most of the time, I'm on a computer where I've logged in with my good properly filled out profile, with the cookie set. so...when I go to another computer, hell if I know what my password is (honestly, I couldn't tell you right now!) - I know that I've actually signed up for several "legitimate" accounts over the last year or so, usually when setting up a new or reformatted computer, either at work or at home. once I wrote it down (a bad habit to get into with passwords) but have since lost that little scrap of paper.

hell, it's not even stealing, because you don't have to pay anything. it's perhaps a bit shady ethically, because you're essentially pretending to be "someone" you aren't - as if I went to the lunch counter, paid my dollar, and they asked, "are you epersonae?" and I replied, "ummm, no, I'm L1enF67P."

you might say that I'm stealing a username from someone who wanted to be L1enF67P, but I think that's why it creates nonsense usernames. :)

so what's the difference between forgetting and going thru the process of getting a new account the normal way, and letting an randomizer handle it?

(this speaks nothing to people who subvert the registration on principle, and I have no intention of doing so.)
posted by epersonae at 12:22 PM on April 25, 2002

How the hell is this 'stealing' anything? The content is provided free of charge to anyone who happens to come along and register an account. The NY Times doesn't care what your account username or password is; they have hundreds of thousands of them on file. They simply want statistical data on which content gets viewed, and to deliver the paid ads along with news.

This method obstructs NEITHER of those goals. Am I stealing from the New York Times because I forgot the login I registered three years ago and create a new one?

The content is free. The access to said content is free. Using this tool takes no money out of anyone's pockets. You, "internetgeniuses", are both wrong in your assumptions and are overreacting to the highest possible degree.
posted by Danelope at 2:09 PM on April 25, 2002

Creating server and manpower headaches for the NYT by forcing them to weed out this crap creates costs for them that they've thus far shielded readers from. Think about it, jackelope.

And the not-being-able-to-remember-your-password excuse is such bullshit. It takes more effort just to remember the pissing url for this random generator. Anyone who uses it is clearly going out of his way to be a shithead for no reason. There are better institutions to subvert online than the NYT, frankly. Try a little discernment. Cause, rebels. Rebels, clue.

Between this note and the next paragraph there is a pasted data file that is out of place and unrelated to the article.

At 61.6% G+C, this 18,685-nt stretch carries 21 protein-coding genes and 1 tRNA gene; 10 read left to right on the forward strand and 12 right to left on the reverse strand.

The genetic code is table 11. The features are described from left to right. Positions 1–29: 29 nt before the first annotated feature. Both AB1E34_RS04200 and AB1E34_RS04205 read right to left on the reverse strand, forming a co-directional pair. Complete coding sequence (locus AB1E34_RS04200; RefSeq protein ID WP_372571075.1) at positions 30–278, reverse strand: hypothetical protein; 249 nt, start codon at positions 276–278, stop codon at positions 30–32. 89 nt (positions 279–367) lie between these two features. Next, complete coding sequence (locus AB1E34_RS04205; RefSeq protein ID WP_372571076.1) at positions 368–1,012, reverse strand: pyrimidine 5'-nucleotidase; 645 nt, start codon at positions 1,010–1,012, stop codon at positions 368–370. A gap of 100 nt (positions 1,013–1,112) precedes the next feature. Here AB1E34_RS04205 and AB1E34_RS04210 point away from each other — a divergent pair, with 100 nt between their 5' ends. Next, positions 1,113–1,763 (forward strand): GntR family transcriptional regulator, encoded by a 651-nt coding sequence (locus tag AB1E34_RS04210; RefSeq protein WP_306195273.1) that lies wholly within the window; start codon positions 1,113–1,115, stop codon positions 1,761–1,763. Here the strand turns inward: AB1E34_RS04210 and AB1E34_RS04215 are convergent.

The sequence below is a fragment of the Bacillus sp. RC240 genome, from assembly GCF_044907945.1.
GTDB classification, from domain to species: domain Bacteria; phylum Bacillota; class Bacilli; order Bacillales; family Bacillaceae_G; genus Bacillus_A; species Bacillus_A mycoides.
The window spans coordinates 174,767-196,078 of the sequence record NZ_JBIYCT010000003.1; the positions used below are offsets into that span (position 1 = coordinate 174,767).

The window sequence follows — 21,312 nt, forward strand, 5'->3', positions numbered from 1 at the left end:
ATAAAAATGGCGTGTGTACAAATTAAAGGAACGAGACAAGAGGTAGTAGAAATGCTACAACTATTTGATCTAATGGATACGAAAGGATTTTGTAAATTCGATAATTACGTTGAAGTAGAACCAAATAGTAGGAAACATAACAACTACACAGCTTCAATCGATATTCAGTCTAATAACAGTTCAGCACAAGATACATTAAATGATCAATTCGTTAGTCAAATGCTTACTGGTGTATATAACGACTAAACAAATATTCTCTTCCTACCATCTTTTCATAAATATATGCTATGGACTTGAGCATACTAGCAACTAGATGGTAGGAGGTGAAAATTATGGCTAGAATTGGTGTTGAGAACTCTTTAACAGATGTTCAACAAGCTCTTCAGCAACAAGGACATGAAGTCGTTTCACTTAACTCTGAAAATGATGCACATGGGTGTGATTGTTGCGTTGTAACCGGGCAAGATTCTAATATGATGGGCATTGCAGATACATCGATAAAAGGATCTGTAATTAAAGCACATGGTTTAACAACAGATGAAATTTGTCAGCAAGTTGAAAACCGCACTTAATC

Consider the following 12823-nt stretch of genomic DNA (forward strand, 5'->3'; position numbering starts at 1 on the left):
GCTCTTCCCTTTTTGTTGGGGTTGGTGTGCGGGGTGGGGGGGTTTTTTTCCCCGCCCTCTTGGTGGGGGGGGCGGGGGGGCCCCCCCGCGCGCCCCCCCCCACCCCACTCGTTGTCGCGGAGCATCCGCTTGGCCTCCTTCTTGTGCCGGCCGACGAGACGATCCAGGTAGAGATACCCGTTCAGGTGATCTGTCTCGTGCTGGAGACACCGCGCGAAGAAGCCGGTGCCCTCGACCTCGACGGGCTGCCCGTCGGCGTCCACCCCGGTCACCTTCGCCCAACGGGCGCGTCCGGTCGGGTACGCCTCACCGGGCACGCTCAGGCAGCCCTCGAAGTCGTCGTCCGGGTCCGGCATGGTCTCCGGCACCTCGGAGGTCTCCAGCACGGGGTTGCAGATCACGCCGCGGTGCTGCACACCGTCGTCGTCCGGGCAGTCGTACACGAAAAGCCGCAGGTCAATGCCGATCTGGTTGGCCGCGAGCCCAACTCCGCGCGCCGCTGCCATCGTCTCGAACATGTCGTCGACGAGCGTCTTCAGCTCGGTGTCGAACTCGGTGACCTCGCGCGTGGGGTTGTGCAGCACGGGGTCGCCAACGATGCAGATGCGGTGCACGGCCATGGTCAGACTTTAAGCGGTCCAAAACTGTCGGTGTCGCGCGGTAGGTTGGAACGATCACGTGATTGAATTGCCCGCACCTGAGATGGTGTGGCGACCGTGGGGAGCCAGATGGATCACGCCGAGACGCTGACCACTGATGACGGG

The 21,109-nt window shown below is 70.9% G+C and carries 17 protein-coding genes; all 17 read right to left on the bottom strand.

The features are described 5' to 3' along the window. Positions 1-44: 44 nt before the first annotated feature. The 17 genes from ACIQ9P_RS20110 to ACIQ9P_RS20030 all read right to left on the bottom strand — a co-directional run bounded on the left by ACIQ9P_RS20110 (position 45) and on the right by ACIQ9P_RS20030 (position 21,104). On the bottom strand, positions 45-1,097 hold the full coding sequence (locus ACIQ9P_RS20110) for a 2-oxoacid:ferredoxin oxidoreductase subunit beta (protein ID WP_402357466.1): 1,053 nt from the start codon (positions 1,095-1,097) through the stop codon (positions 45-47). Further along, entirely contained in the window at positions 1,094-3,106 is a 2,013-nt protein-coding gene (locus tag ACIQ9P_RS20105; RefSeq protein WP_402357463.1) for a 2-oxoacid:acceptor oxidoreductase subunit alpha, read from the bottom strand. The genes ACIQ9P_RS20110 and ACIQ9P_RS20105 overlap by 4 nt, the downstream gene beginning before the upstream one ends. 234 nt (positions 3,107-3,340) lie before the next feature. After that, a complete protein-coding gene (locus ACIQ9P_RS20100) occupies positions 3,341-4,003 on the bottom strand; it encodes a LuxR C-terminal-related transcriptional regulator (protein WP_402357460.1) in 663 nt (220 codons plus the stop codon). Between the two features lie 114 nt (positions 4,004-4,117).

posted by donkeyschlong at 3:05 PM on April 25, 2002

It is trivial to block this script, anyway, and I predict the NYT will do so shortly.
posted by kindall at 3:24 PM on April 25, 2002

"Weed[ing] out this crap" would take one line in a configuration file on a Debian box, and I'm not sure how much effort is required on the Netscape Enterprise/Solaris server that NYTimes is running. Block accesses to the registration server from the IP address of the generator. Quick and simple systems administration.

It's happened before, i.e. when Google blocked access to the Which is better? toy with which people on MetaTalk had so much fun. Where was your outrage then, donkeyschlong, when this grevious abuse of Google was taking place? Or when channel.nytimes.com was being taken advantage of, even by our glorious leader? Moral relativism sucks.
posted by Danelope at 3:24 PM on April 25, 2002

Since I never made any morally relativistic comparisons, I don't know how you can accuse me of such.

Nice argument technique. Bring in outside stuff, try to pin it on me. Weird. Sloppy.

I'm not a cop. I wasn't even aware of those instances. I don't see how this undermines the current discussion.